I just had no connection to it. It took me over a week to read it just because it couldn't hold my attention. View all 4 comments. Aug 05, Anna Enchanted by YA rated it it was ok Shelves: coverly-love , almost-dnf , cardboard-characters , meh , super-ending , insta-love-alert , saw-it-all-coming , stand-alone , major-disappointment. I found this book so underwhelming; everything that sounded great in theory Bluebeard retelling and all that ended up working against it and simply put — I was bored.

That meant interactions with people were limited the few she did have were eye roll-worthy. Particularly the insta-love where I honestly looked back to check to see if I had f I found this book so underwhelming; everything that sounded great in theory Bluebeard retelling and all that ended up working against it and simply put — I was bored. Particularly the insta-love where I honestly looked back to check to see if I had fallen asleep for pages and it lacked any kind of action. Only the ending held my attention because things happened.

Unfortunately it was too little too late for me. To be honest I think it would have appealed more and been memorable had lots of characters died… This shows just how much love I had for them all! Sophie is such an ignorant character, which I might have been able to move past had she not also been bland. And she had so many chances! The reason she stayed was a messed up martyr complex, for money no less. Just no. That practically sums up my thoughts to Strands of Bronze and Gold — just no.

Mar 14, Khanh, first of her name, mother of bunnies rated it liked it Shelves: france , mystery , fairy-tale , religious-spiritual , ghosts , ya , historical. Sophia comes from the north, her mother died at her birth, and she was raised by her beloved father, a sister, and two brothers. Over the years, as the family fades away in genteel poverty, he sends Sophia numerous gifts and essentially spoils her from a distance. When she is seventeen, Sophia's father dies, and de 3.

When she is seventeen, Sophia's father dies, and de Cressac offers to take her in.

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She travels to his lavish mansion in Mississippi, rebuilt stone by stone from the old world, and is spoiled and given her heart's desire. She meets the slaves on the plantation and feels for their plight, and learns of his former wives they keep popping up one by one. Bernard de Cressac is alternately friendly and boisterous, then glowering and angry. He is extremely temperamental, but charismatic, and Sophia can't seem to stay mad at him for long.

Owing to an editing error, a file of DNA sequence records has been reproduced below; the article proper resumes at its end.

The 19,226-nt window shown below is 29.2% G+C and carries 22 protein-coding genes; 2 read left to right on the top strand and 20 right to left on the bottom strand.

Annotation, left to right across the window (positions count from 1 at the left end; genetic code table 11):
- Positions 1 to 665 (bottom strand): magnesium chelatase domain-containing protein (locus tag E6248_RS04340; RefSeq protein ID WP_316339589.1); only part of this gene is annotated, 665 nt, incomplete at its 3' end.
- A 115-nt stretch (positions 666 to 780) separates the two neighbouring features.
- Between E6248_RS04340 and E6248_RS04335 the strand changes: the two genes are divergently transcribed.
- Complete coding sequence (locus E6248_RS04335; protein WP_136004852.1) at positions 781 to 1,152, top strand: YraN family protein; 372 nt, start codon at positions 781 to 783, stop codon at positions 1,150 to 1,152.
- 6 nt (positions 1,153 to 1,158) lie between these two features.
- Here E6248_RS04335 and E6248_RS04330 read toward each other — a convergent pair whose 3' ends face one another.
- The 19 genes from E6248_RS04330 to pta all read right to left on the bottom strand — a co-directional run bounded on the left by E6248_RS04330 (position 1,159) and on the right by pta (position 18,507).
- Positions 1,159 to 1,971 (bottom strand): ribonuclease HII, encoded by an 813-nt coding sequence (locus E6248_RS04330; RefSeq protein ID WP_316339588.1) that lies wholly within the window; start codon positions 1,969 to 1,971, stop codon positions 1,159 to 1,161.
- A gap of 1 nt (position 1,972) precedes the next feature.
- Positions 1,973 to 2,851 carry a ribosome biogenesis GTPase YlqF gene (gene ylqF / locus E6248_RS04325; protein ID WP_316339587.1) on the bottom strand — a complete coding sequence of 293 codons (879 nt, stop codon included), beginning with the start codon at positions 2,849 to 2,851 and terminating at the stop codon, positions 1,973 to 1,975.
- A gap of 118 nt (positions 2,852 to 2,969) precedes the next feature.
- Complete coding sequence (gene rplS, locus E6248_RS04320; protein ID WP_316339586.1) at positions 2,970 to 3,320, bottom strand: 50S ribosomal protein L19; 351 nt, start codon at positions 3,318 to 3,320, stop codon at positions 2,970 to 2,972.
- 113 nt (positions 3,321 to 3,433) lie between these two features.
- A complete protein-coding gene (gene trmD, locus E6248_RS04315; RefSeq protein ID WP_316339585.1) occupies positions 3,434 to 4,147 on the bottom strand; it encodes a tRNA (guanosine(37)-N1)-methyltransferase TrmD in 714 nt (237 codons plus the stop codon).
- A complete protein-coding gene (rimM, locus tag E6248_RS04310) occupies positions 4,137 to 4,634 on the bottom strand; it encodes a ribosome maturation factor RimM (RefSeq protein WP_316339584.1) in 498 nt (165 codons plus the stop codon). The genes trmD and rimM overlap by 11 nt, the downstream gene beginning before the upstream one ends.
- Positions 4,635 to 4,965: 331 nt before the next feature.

He is controlling and sometimes cruel, she is not allowed off the plantation, and he later on gets her a French maid who follows her everywhere. His true nature is slowly revealed, and it's rather obvious since this is a retelling of Bluebeard, after all. The good: the writing and the atmosphere. The descriptions are vivid, the characters are vibrant. The bad: the story dragged on a lot towards the second half; I realize that the author needed to build suspicion on Bernard and make his actions gradual, but I really felt the story was about pages too long towards the end.

The firs half of the book The second half, 3. It was so slow by the end, I was pushing myself to read on. It didn't help that the reader pretty much knew what was going to happen, a good author would not have slowed down the action so much, or else put a twist in the ending as to not lose the reader's attention, but no, mine was lost. I also thought it was very preachy, and overly religious. There is an underlying message in the novel against slavery which is great, I mean who's actually FOR slavery?

It felt too long right from the beginning, there were pages given to huge descriptions of where they were living and I was just not for it. There were some exciting moments but those were few and far in between the creepy stuff and the generally boring stuff. It was just not for me.

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Writing Style — 2 out of 5 stars I think this was the biggest problem for me. There was too much description and it was a little bit disjointed. It was simple but in the negative way where it feels like it lacked substance and excitement. It was just boring and it made it really hard for me to get through the book.

Our main character Sophie annoyed me right off the bat. There were some moments where I liked her but the majority of the time she was just stupid to be honest. There were so many huge warning signs flashing at her the whole time and she still had no clue and was just very passive and submissive. Bernard was just plain crazy. It was an obvious thing though, not only for me but for everyone else, except for Sophie.

I just wanted to shake her and yell at her. Emotionally view spoiler [I knew from the first chapter of this book that I was not going to like it. Why did I keep reading? So I could feel capable of rating this book appropriately and writing this review coherently. The plot was boring. We follow a young girl named Sophie who after the death of her father, moves from Boston to Mississippi to live with her godfather. Pretty simple in context but this is supposed to be a retelling of the fairytale Bluebeard.

So on and so forth, until a smart woman comes and manages to get help and kill him before he can kill her. That sounds really exciting and it leaves space open for interpretation but this retelling had nothing suspenseful about it. There was more time spent on describing the giant mansion and all the different dead wives, than on the actual retelling of the tale. There were a few subplots, dealing with the Underground Railroad and a minor romance, but there were more bothersome than helpful. I just wanted to get on with it.

Such an interesting fairytale but the execution of the book made it boring and annoying. Sophie was an idiot.